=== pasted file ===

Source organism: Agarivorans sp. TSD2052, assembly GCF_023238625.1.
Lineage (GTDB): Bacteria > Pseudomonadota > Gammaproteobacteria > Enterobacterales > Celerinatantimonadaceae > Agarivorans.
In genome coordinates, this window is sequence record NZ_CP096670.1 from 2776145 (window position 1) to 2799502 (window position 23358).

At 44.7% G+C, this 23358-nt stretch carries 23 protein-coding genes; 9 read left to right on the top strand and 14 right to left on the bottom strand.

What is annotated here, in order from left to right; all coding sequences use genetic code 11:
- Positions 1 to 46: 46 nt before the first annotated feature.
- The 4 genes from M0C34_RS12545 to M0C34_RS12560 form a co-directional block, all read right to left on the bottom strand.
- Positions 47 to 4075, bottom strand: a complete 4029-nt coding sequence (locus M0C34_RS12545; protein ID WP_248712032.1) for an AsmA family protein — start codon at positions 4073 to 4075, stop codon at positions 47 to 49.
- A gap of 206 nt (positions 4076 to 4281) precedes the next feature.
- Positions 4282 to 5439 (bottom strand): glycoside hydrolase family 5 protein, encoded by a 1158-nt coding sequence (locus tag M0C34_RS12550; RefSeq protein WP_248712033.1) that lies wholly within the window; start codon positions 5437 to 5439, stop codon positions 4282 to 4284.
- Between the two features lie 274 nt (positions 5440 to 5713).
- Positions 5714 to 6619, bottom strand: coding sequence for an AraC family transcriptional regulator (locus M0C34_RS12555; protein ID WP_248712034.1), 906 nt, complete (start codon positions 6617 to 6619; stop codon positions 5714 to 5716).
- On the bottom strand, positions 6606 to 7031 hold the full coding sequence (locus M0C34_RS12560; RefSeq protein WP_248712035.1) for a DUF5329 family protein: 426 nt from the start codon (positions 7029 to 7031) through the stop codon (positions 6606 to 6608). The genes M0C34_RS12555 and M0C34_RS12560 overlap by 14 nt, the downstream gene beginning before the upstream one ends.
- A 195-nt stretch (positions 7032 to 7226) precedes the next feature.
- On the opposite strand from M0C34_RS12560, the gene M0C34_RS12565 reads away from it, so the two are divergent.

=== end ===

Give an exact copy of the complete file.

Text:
Source organism: Agarivorans sp. TSD2052, assembly GCF_023238625.1.
Lineage (GTDB): Bacteria > Pseudomonadota > Gammaproteobacteria > Enterobacterales > Celerinatantimonadaceae > Agarivorans.
In genome coordinates, this window is sequence record NZ_CP096670.1 from 2776145 (window position 1) to 2799502 (window position 23358).

At 44.7% G+C, this 23358-nt stretch carries 23 protein-coding genes; 9 read left to right on the top strand and 14 right to left on the bottom strand.

What is annotated here, in order from left to right; all coding sequences use genetic code 11:
- Positions 1 to 46: 46 nt before the first annotated feature.
- The 4 genes from M0C34_RS12545 to M0C34_RS12560 form a co-directional block, all read right to left on the bottom strand.
- Positions 47 to 4075, bottom strand: a complete 4029-nt coding sequence (locus M0C34_RS12545; protein ID WP_248712032.1) for an AsmA family protein — start codon at positions 4073 to 4075, stop codon at positions 47 to 49.
- A gap of 206 nt (positions 4076 to 4281) precedes the next feature.
- Positions 4282 to 5439 (bottom strand): glycoside hydrolase family 5 protein, encoded by a 1158-nt coding sequence (locus tag M0C34_RS12550; RefSeq protein WP_248712033.1) that lies wholly within the window; start codon positions 5437 to 5439, stop codon positions 4282 to 4284.
- Between the two features lie 274 nt (positions 5440 to 5713).
- Positions 5714 to 6619, bottom strand: coding sequence for an AraC family transcriptional regulator (locus M0C34_RS12555; protein ID WP_248712034.1), 906 nt, complete (start codon positions 6617 to 6619; stop codon positions 5714 to 5716).
- On the bottom strand, positions 6606 to 7031 hold the full coding sequence (locus M0C34_RS12560; RefSeq protein WP_248712035.1) for a DUF5329 family protein: 426 nt from the start codon (positions 7029 to 7031) through the stop codon (positions 6606 to 6608). The genes M0C34_RS12555 and M0C34_RS12560 overlap by 14 nt, the downstream gene beginning before the upstream one ends.
- A 195-nt stretch (positions 7032 to 7226) precedes the next feature.
- On the opposite strand from M0C34_RS12560, the gene M0C34_RS12565 reads away from it, so the two are divergent.